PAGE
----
GovernmentWare 2015: Building a secure smart nation
According to David Koh, the CEO of Singapore’s new Cyber Security Agency (CSA), only by securing its data and networks, can countries like Singapore achieve the full potential that technology offers.
This was shared with hundreds of attendees at the 24th GovernmentWare (GovWare) conference, a niche market event focused on the Asia Pacific region, that is being held in Singapore.
Koh highlighted how key cybersecurity developments today like increasingly sophisticated attacks, attacks on industrialised control systems (SCADA) and more dependence upon e-government services, have played a major role in the Singapore government’s decision to set up CSA in April this year. This agency is under the purview of the Singapore Prime Minister’s office.
Cyber security priorities
This year’s conference is themed ‘Building a Secure Smart Nation.’ The concept of smart nation was introduced by Prime Minister Lee Hsien Loong last year, but it becomes all too clear that leveraging technology to enable better living, more business opportunities and stronger communities, has to come hand-in-hand with better cyber security.
Failure to protect a nation’s critical infrastructures like roads for transportation, towers for telecommunications or hospitals, schools, electricity and more, also has potential to inflict physical damage, injury or death.
Singapore’s Minister of Communications and Information, Dr.Yaacob Ibrahim who officiated the 24th GovWare event, also stated, “We need a national cybersecurity strategy to prioritise our efforts.”
For the Singapore government one of their top three priorities specifically, is to allocate resources smartly to build their cyber defense. Dr. Yaacob cited the examples of South Korea and Israel that each allocate 8% and 10% of their respective government IT budgets for cyber security.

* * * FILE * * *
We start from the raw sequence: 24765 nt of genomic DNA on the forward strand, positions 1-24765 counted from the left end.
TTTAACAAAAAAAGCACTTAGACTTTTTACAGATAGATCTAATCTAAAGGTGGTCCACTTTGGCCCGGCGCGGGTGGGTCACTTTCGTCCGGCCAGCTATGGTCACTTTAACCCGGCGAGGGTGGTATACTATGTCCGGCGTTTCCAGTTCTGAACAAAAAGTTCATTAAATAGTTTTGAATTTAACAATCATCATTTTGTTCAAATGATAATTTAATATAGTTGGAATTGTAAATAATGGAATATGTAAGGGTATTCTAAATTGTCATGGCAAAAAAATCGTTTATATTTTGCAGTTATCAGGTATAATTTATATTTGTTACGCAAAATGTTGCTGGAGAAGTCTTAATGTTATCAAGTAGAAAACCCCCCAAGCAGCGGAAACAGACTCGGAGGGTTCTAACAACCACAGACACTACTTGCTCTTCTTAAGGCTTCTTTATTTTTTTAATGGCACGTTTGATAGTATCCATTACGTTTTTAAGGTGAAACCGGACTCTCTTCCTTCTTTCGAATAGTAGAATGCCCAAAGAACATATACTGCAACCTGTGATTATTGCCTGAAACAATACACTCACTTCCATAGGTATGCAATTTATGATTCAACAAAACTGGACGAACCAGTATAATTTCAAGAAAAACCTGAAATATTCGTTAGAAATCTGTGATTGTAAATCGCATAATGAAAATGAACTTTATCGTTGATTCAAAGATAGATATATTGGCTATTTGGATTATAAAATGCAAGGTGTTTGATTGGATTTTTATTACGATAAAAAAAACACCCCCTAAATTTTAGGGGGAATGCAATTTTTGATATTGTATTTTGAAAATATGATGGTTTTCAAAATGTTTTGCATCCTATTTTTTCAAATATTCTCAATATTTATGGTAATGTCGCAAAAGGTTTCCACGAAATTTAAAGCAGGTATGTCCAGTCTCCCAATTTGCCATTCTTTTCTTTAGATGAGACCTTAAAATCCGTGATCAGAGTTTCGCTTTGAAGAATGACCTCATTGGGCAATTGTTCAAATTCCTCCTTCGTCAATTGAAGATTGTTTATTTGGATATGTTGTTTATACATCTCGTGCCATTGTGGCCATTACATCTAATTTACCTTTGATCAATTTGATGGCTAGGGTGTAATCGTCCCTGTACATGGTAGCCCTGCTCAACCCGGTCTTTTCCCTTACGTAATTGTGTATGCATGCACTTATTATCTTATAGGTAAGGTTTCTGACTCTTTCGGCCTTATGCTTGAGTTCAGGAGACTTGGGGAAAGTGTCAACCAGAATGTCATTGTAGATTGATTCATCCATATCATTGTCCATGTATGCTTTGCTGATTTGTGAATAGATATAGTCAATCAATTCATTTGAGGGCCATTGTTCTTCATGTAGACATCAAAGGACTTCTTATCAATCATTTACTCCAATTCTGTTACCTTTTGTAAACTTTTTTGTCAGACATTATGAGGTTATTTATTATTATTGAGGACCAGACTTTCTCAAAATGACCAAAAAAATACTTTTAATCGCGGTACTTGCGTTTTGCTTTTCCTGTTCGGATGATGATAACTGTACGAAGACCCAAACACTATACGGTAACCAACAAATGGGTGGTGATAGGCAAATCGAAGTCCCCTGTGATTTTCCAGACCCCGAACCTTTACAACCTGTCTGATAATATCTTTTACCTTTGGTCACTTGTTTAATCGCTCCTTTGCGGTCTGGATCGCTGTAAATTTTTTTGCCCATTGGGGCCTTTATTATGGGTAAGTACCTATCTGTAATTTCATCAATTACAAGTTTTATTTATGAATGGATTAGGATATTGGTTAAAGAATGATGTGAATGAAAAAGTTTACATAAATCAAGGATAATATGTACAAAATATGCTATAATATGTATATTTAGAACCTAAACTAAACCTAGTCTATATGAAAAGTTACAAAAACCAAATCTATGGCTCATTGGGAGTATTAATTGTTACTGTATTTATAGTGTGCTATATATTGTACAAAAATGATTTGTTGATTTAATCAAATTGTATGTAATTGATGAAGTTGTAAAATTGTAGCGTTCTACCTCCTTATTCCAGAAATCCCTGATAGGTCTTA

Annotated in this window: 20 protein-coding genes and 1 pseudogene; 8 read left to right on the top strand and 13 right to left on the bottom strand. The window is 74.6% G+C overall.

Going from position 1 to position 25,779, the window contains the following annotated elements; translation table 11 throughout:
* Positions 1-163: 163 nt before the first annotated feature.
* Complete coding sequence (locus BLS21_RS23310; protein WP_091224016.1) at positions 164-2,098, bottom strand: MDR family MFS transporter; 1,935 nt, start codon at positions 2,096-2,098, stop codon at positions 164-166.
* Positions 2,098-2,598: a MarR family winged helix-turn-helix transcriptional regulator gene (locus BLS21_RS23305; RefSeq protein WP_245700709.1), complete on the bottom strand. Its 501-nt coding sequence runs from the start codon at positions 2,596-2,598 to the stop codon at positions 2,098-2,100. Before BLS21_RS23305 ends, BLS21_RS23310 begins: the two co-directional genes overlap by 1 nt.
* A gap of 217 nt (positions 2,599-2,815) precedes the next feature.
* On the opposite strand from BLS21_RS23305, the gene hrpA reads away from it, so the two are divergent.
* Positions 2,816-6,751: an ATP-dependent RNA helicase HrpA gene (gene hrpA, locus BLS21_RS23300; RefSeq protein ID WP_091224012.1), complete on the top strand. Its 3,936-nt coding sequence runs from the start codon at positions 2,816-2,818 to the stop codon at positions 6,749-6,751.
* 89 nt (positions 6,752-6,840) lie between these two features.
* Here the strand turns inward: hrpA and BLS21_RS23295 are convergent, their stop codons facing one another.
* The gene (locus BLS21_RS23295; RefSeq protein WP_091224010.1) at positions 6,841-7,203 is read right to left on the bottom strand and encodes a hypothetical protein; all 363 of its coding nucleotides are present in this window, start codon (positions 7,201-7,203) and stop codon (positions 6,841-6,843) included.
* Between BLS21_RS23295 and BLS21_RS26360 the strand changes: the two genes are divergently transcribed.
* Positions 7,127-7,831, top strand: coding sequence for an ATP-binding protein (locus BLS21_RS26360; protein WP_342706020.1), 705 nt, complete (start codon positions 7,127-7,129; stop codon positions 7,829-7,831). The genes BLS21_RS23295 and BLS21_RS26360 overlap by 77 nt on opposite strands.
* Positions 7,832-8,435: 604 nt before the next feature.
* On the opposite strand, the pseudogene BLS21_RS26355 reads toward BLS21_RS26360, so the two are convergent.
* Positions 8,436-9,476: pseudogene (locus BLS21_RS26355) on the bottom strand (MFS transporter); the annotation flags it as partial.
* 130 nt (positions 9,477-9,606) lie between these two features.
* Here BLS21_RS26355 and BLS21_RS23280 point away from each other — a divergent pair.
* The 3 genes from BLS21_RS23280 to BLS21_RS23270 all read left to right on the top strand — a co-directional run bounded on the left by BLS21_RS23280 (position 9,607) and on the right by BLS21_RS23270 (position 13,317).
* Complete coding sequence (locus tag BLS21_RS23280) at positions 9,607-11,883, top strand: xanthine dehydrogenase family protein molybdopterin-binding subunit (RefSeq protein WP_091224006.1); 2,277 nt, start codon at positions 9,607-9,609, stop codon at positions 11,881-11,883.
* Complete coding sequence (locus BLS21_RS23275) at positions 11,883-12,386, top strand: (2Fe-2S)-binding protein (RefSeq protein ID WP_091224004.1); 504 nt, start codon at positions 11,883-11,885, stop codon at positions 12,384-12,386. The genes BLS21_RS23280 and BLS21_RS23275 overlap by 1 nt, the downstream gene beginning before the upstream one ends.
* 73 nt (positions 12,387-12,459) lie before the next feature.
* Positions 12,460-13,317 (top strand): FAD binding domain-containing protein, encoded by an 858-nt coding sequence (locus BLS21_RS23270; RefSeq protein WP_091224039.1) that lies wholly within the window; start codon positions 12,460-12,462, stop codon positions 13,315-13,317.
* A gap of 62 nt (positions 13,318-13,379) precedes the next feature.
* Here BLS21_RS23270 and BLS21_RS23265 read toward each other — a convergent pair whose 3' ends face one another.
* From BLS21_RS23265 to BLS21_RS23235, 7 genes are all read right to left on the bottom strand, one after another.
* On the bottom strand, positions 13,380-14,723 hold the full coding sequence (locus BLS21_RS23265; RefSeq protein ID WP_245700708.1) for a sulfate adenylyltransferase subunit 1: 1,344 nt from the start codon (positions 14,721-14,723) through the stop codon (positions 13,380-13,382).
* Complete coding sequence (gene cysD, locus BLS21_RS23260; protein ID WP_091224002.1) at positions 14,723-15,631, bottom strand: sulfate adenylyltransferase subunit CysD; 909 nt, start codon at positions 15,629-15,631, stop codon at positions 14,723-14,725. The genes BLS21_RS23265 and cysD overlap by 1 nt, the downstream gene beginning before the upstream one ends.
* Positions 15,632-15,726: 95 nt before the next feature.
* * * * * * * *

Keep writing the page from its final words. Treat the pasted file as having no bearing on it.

He said, “We also want to adopt a similar approach for our government IT projects, and if current allocation of IT budget for cyber security differs, then the figures will be relooked at.”
Besides this, they see the importance of developing their own cyber security capability and plan to do so in collaboration with various sectors. Another priority also is to grow a vibrant ecosystem that would strengthen Singapore’s capabilities and bring good jobs to the island nation.
Cyber security, the industry
Dr. Yaacob said, “Cyber security is not just about threats to mitigate. It is a high-value industry. And to capitalise on it, the government will work to create certifications, standards as well as to support a broadening pool of cyber security talent.”
For example, CSA and the Infocomm Development Authority of Singapore (IDA) have established the Cyber Security Associates and Technologists Programme (CSAT) to train and upskill ICT professionals with practical skills for cyber security operations.
In efforts to establish a competency baseline for the cyber security industry in Singapore, a memorandum of intent also been signed to bring CREST certification for penetration testing, to Singapore.
CREST International which offers these certifications, is a UK-headquartered non-profit organisation.
On CREST’s homepage, it is stated that “CREST provides organisations wishing to buy penetration testing services with confidence that the work will be carried out by qualified individuals with up to date knowledge, skill and competence of the latest vulnerabilities and techniques used by real attackers.”
By next year, a Singapore chapter of CREST would be set up, a joint initiative by CREST International, CSA, and AISP, a local body for Information Security professionals.
Ultimately, Singapore realises global cooperation is key and Koh had stated, “No nation can hope to launch a cyber defense without close working relationships with ASEAN neighbours, and other like-minded international partners across the globe.”
(This journalist is a guest of Intel Security to GovernmentWare 2015 in Singapore).